Wednesday, July 15, 2009

The Old Man

I have worked at Borders Bookstore for almost 3 years now. One of the reasons I love working there is that by nature bookstores attract a very diverse clientele. The liberal, the conservative, the artsy, the sciency, the cooks, the conspiracy theorists, the creepers, and the people who get mad when we don't have green lightsabers.

The last person I helped today was an old man.  He was disheveled, sewaty, breathing hard, and smiling.

I asked him how he was today.

Grinning and squinting his eyes he said: "Oh, as good as I can be. How about you?"

I told him I was fine, and asked if I could help him find anything.

Clearing his throat, and in a rueful tone he said: "Yes... I am looking for any books you may have on stopping hearing loss, or maybe any books on recovering lost hearing."

I remember my Great Grandpa Joe sitting in his big chair, propped up by pillows. I told Grandpa how sunday school was through a microphone that connected to the stereo that connected to his bulky headphones. 
I wanted very much to help this man. He was so sincere; so determined. He had a problem, and he was set on finding out how to go about fixing it.

I told him that I would look it up in the computer.

He stood to my left, leaning a little on the information desk catching his breath. The search results came and we didn't carry anything on hearing loss in the store. The books listed as "availible to order" taunted me. 

I told him that we didn't have anything in the store. His smile faded.

I told him that I could take him up to the section that those books would be in... just in case.

"Yeah, I'll take a look there." His eyes were hope.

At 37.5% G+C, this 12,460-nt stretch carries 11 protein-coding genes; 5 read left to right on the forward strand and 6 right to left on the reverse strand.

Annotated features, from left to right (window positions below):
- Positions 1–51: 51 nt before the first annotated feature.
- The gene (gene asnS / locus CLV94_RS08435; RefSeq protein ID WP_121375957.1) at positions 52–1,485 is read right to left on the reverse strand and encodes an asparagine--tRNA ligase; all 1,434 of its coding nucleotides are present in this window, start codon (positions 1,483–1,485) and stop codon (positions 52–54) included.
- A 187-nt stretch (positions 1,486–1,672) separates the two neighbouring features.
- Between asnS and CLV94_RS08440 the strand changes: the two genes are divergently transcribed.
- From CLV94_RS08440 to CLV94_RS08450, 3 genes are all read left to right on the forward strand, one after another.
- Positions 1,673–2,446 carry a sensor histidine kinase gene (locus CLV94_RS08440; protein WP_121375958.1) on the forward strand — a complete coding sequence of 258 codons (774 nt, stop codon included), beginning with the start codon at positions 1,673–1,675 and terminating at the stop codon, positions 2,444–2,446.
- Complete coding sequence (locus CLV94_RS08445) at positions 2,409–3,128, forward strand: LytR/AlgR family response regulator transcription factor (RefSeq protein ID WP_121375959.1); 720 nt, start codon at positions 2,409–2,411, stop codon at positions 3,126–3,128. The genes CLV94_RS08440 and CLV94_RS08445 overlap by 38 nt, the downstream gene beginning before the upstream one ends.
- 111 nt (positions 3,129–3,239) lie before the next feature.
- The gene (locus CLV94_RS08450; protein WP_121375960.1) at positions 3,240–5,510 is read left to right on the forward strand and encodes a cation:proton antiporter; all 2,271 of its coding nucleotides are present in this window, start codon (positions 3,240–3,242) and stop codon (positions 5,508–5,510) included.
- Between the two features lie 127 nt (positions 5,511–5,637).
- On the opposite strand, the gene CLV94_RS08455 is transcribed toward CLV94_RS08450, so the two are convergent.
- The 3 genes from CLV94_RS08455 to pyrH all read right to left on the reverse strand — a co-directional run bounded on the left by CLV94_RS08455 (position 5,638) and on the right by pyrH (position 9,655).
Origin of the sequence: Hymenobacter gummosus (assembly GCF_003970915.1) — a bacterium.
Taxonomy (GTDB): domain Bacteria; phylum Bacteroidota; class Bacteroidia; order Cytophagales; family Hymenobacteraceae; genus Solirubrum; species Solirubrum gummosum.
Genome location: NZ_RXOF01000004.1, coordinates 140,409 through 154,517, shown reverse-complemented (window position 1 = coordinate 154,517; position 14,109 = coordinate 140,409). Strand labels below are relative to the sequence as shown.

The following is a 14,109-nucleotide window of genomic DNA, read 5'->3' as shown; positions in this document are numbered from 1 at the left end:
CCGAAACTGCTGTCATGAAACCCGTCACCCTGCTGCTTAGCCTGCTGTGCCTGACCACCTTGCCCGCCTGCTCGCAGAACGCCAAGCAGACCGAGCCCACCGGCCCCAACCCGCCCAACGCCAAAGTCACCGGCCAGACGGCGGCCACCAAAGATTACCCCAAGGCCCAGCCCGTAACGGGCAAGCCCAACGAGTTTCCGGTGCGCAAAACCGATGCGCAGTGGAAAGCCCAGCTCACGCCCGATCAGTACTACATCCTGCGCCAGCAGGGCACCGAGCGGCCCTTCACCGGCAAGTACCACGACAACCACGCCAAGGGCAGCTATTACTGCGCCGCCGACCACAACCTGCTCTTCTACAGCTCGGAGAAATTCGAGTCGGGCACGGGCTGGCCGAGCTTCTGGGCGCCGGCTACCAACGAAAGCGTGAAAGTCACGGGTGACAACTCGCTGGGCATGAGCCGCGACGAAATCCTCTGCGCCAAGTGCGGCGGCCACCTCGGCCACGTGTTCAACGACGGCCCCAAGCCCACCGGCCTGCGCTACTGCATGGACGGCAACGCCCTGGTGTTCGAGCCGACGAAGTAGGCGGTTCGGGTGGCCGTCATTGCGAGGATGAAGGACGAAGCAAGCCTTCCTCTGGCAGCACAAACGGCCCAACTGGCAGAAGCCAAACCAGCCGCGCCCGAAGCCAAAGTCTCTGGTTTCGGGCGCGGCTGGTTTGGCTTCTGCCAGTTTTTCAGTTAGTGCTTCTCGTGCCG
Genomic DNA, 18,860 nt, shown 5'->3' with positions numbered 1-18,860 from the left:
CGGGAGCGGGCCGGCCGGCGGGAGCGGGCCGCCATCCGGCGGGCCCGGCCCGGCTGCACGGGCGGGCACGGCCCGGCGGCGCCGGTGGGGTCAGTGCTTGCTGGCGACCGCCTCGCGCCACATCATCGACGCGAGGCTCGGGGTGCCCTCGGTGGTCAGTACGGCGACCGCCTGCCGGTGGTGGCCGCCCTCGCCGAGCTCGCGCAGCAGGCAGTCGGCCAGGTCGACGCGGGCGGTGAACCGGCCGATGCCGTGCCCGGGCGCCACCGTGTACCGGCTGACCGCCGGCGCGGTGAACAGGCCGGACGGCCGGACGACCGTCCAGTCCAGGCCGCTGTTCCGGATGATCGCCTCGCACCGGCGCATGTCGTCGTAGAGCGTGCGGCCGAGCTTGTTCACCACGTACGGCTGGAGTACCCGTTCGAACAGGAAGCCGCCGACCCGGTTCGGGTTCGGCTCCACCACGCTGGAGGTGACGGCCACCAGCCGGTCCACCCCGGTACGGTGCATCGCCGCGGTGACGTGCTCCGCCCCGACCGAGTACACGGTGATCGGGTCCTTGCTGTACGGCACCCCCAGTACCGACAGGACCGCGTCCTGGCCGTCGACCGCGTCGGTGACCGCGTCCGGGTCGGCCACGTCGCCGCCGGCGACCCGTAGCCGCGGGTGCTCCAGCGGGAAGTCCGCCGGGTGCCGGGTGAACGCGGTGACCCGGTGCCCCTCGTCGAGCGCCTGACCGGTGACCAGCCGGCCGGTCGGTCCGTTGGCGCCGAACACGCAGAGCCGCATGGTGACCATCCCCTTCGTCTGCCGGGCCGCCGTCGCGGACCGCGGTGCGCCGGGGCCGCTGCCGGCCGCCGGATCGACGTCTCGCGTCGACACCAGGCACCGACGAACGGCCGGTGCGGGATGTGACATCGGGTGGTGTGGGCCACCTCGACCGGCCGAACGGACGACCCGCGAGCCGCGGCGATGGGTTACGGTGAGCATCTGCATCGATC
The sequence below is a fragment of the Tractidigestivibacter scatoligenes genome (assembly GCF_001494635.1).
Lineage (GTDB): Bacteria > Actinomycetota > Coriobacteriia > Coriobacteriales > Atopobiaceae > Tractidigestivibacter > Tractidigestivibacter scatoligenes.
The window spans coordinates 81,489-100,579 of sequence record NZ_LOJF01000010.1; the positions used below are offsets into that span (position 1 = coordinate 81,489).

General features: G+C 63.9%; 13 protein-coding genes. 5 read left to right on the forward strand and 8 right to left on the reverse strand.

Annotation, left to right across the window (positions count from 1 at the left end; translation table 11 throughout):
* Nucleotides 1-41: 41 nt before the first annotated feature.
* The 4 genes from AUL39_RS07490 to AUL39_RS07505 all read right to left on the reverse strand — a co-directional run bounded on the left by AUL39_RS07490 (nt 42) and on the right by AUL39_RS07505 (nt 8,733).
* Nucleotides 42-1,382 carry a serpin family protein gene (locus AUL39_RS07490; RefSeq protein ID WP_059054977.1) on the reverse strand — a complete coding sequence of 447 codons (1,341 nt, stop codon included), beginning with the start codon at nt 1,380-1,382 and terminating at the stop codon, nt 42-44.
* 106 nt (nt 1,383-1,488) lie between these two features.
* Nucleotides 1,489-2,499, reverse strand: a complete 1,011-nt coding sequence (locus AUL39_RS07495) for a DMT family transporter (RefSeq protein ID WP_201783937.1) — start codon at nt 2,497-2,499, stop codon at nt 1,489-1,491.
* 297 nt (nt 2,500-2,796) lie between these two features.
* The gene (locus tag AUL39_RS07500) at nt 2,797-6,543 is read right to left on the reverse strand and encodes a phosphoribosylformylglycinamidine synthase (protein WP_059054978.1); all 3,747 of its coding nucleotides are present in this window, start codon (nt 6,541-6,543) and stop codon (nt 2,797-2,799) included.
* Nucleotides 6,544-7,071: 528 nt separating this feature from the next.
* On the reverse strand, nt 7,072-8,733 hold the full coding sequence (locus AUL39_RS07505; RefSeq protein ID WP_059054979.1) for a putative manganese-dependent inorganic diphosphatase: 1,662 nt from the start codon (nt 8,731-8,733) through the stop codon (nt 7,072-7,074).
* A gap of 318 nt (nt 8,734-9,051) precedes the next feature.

I headed towards the stairs and pointed to the elevator saying that he could take it if he would like. 

"No, no." He followed me up

There are are two levels at Borders with two landings on the staircase as it winds upwards.

As we climbed, his breathing grew heavier and his steps slowed. I reached the top and stood there uncomfortably. Should I look at him as he struggled up the last set of stairs? Maybe smile encouragingly? Should I look away? Pretend to adjust a book and leave him alone with the last few steps of torment?

I couldn't decide.

He reached the top and sighed. "Alrighty." 

We  arrived at the "Health and Wellness" section. I put one hand on my chin and used the other to touch and move aside books as I combed the shelves for books on hearing loss prevention.

There weren't any.

I told him that I didn't see any. 

"Oh, well... Ok."

Looking at the shelves dejectedly I saw some sort of family health encyclopedia thing. I snatched it off the shelf and flipped to the index desperately.

"There we are, Hearing Loss: page 349." I said.

Smiling, he took the book from me. "Good man." 

He strode off to find a seat.

1 comment:

  1. In addition to being an exceptional human, you are also wonderful at giving great customer service! I, too, used to work in a book store, loved to help customers find challenging things, and am discouraged at how many people do not take the extra effort to provide adequate service, much less great service. Thank you for providing an example to those around you and for showing at least a few customers that people such as yourself DO still exist in the world - people who care about doing the right thing, not just the easy thing!